Windows in a home don’t last forever. Typically, your windows have about 20 years of solid functional life. By this time, damage from storms, warping, shrinkage, or breaking will happen and be a factor in whether or not to replace or repair them.
The expert team at homeandgardeningguide.com has researched and assembled the following information to help you determine if it’s time to repair or replace, the windows in your home.
Window Maintenance, Life Expectancy and Weather Damage
As previously mentioned, windows in a home have about 20 years before they begin to fail. Some of the contributing factors, which may lead to early repairs and replacements, are:
Weather – Severe weather conditions, earthquakes, and extreme temperature variations may take their toll on the structure of your windows.
Overlooked Maintenance and Window Damage – For most people, the windows are simply there. It’s easy to overlook them, as we see right through them! This inadvertent negligence may result in or cause you to overlook problems.
Damaged windows, if not repaired, will rapidly decline and need to be replaced.
Repair your windows if:
• The glass is broken or shattered.
• The caulking has weathered and separated leaving gaps.
• The counterweights or spring loaded mechanisms stop working.
• The plastic or rubber weather stripping hardens, cracks, or deteriorates.
Replace your windows if:
• The frame has cracked, warped, or deteriorated.
• They have suffered severe damage in a weather event or natural disaster.
• Window tracks are warped or damaged stopping the window from functioning.
• The metal latches, cranks, and components have rusted or oxidized leaving the window inoperable.
• They become loose or flimsy in the tracks as they age.
• They no longer properly insulate your home from outside temperatures and weather.
Once repaired or replaced, add the inspection of your windows to both cleaning projects and seasonal equipment and appliance inspections.
This will help you to make certain that all moving parts are working properly, free from obstructions and lubricated where necessary. Proper care and maintenance will greatly extend the life and efficiency of your windows.
How a Good Window Rating Can Reduce Your Energy Bill
In the south-central and southern regions, the weather is typically warmer throughout the year with more intense summers. When replacing or upgrading windows in these regions, the SHGC (solar heat gain coefficient) measures how much heat passes through a window.
According to Energy Star, the country is divided into four zones (determined by climate). The zone you are in will determine the appropriate SHGC rating (measured between 0 and 1) for your windows.
Selecting the right solar heat gain can be very cost effective in winter months (free heat), but on the converse it can cause overheating in the summer months. Use the following two steps to determine the correct rating and efficiency for your new windows:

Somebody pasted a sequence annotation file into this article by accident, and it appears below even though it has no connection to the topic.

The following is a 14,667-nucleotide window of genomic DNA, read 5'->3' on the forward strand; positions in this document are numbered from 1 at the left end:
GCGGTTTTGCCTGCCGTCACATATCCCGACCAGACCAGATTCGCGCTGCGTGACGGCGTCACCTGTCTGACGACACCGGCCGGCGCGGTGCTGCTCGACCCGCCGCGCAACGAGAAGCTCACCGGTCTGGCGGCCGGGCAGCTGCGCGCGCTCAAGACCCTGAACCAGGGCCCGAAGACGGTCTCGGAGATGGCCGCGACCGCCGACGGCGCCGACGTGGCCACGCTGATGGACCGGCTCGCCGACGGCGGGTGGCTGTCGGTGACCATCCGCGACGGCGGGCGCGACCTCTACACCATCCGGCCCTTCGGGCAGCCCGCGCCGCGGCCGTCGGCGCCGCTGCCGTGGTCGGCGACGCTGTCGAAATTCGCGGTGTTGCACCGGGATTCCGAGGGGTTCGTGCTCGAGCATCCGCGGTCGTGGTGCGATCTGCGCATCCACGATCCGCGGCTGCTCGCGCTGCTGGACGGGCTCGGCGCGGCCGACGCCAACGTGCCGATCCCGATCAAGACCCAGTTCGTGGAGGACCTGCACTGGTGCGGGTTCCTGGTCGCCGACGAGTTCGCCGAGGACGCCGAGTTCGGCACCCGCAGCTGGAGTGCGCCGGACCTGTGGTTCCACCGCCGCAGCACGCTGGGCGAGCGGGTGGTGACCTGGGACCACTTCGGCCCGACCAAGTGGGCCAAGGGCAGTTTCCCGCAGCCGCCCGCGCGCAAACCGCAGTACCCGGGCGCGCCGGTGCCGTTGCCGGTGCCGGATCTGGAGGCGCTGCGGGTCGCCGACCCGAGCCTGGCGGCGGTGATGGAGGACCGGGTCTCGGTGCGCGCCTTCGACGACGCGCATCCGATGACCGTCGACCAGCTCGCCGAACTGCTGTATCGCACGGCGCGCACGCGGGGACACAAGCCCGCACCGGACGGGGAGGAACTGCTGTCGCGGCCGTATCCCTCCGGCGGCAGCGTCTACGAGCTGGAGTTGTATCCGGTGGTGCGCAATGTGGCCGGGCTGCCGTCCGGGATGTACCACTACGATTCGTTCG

- Use the climate zone finder on the Energy Star website to locate the zone you are in.
- Use the window selection tool from the “Efficient Windows Collaborative” to simulate energy costs/savings based on your location and the windows you are considering installing.
Why ‘U Value’ (Window Insulation) Is Critical if You Live in the Northern US
A window’s U value (or U factor) measures its insulation. The lower the number, the higher the value and more efficient at insulating it is.
In north and north-central regions, a higher U value is more important than the SHGC. These regions are cooler (especially in winter months) and require windows more effective at insulating.
To determine the most appropriate U value for your windows by zone, use this chart.
Will New Windows Pay For Themselves?
YES, if your home currently has inappropriate windows for a region with extremely cold winters or blistering hot summers.
YES, New windows that match the style and architecture of your home and are energy efficient can increase its overall value.
NO, if the windows do not match the style or architecture of your home, they can have detrimental consequences to its curb appeal and resale value.
NO, in older and historic structures where you cannot match the style, repairing the existing windows may be the better option to preserve the home’s value.
NO, in some older methods of construction, windows are often part of the structure’s support system. Replacing these windows may cause expensive or irreversible structural damage. Repairing windows in such homes may be the wiser alternative.
Window Replacement Cost Benefit and Energy Efficiency
Being the important architectural features they are, much consideration must be given before deciding to replace or repair your windows.
Energy Savings – Upgrading to energy efficient windows can potentially be the greatest asset in lowering your energy bills. However, in regions with moderate temperatures, it could take decades to recuperate the costs of replacement.
Replace or Repair – Unless the state of your windows and window frames has been compromised by weather events or severely deteriorated over time, repairing them may be more cost beneficial than full replacement.
Market Value – When placing a home on the market, it is an advertising plus to boast new Energy Star energy efficient windows. As long as the windows fit the home’s architecture, this may work to significantly raise the home’s curb appeal and market value, giving the greatest return on investment.
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